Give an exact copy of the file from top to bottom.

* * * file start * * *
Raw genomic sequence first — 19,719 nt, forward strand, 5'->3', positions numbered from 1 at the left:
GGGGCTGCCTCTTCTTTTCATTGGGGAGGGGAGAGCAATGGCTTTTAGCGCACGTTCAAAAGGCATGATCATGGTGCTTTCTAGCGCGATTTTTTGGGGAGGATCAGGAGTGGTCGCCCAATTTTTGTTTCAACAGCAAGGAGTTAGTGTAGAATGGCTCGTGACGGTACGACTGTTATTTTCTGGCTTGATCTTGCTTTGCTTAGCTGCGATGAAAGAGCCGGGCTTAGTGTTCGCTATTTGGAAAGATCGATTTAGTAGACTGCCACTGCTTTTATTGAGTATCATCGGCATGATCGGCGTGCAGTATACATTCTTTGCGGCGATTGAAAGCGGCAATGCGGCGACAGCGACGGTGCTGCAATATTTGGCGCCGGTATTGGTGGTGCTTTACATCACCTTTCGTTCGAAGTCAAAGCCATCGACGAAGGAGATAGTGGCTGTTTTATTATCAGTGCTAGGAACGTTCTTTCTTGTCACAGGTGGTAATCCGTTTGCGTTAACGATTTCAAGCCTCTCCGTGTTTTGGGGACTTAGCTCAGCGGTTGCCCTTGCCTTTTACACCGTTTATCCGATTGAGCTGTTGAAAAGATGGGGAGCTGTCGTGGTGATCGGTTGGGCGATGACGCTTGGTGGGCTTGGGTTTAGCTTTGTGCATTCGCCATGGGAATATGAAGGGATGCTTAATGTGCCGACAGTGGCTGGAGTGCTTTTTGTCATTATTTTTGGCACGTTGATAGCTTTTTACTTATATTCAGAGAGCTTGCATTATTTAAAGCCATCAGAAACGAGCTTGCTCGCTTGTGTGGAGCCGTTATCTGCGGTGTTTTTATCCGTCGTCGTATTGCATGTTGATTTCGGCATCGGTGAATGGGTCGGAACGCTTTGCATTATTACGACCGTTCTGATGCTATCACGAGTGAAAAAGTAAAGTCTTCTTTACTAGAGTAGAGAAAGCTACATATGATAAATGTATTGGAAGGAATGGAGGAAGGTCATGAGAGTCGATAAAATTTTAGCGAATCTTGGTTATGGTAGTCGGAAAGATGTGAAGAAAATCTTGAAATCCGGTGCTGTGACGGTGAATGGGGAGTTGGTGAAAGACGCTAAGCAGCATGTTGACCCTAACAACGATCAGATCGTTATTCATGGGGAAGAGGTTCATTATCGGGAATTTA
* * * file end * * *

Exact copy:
Raw genomic sequence first — 19,719 nt, forward strand, 5'->3', positions numbered from 1 at the left:
GGGGCTGCCTCTTCTTTTCATTGGGGAGGGGAGAGCAATGGCTTTTAGCGCACGTTCAAAAGGCATGATCATGGTGCTTTCTAGCGCGATTTTTTGGGGAGGATCAGGAGTGGTCGCCCAATTTTTGTTTCAACAGCAAGGAGTTAGTGTAGAATGGCTCGTGACGGTACGACTGTTATTTTCTGGCTTGATCTTGCTTTGCTTAGCTGCGATGAAAGAGCCGGGCTTAGTGTTCGCTATTTGGAAAGATCGATTTAGTAGACTGCCACTGCTTTTATTGAGTATCATCGGCATGATCGGCGTGCAGTATACATTCTTTGCGGCGATTGAAAGCGGCAATGCGGCGACAGCGACGGTGCTGCAATATTTGGCGCCGGTATTGGTGGTGCTTTACATCACCTTTCGTTCGAAGTCAAAGCCATCGACGAAGGAGATAGTGGCTGTTTTATTATCAGTGCTAGGAACGTTCTTTCTTGTCACAGGTGGTAATCCGTTTGCGTTAACGATTTCAAGCCTCTCCGTGTTTTGGGGACTTAGCTCAGCGGTTGCCCTTGCCTTTTACACCGTTTATCCGATTGAGCTGTTGAAAAGATGGGGAGCTGTCGTGGTGATCGGTTGGGCGATGACGCTTGGTGGGCTTGGGTTTAGCTTTGTGCATTCGCCATGGGAATATGAAGGGATGCTTAATGTGCCGACAGTGGCTGGAGTGCTTTTTGTCATTATTTTTGGCACGTTGATAGCTTTTTACTTATATTCAGAGAGCTTGCATTATTTAAAGCCATCAGAAACGAGCTTGCTCGCTTGTGTGGAGCCGTTATCTGCGGTGTTTTTATCCGTCGTCGTATTGCATGTTGATTTCGGCATCGGTGAATGGGTCGGAACGCTTTGCATTATTACGACCGTTCTGATGCTATCACGAGTGAAAAAGTAAAGTCTTCTTTACTAGAGTAGAGAAAGCTACATATGATAAATGTATTGGAAGGAATGGAGGAAGGTCATGAGAGTCGATAAAATTTTAGCGAATCTTGGTTATGGTAGTCGGAAAGATGTGAAGAAAATCTTGAAATCCGGTGCTGTGACGGTGAATGGGGAGTTGGTGAAAGACGCTAAGCAGCATGTTGACCCTAACAACGATCAGATCGTTATTCATGGGGAAGAGGTTCATTATCGGGAATTTA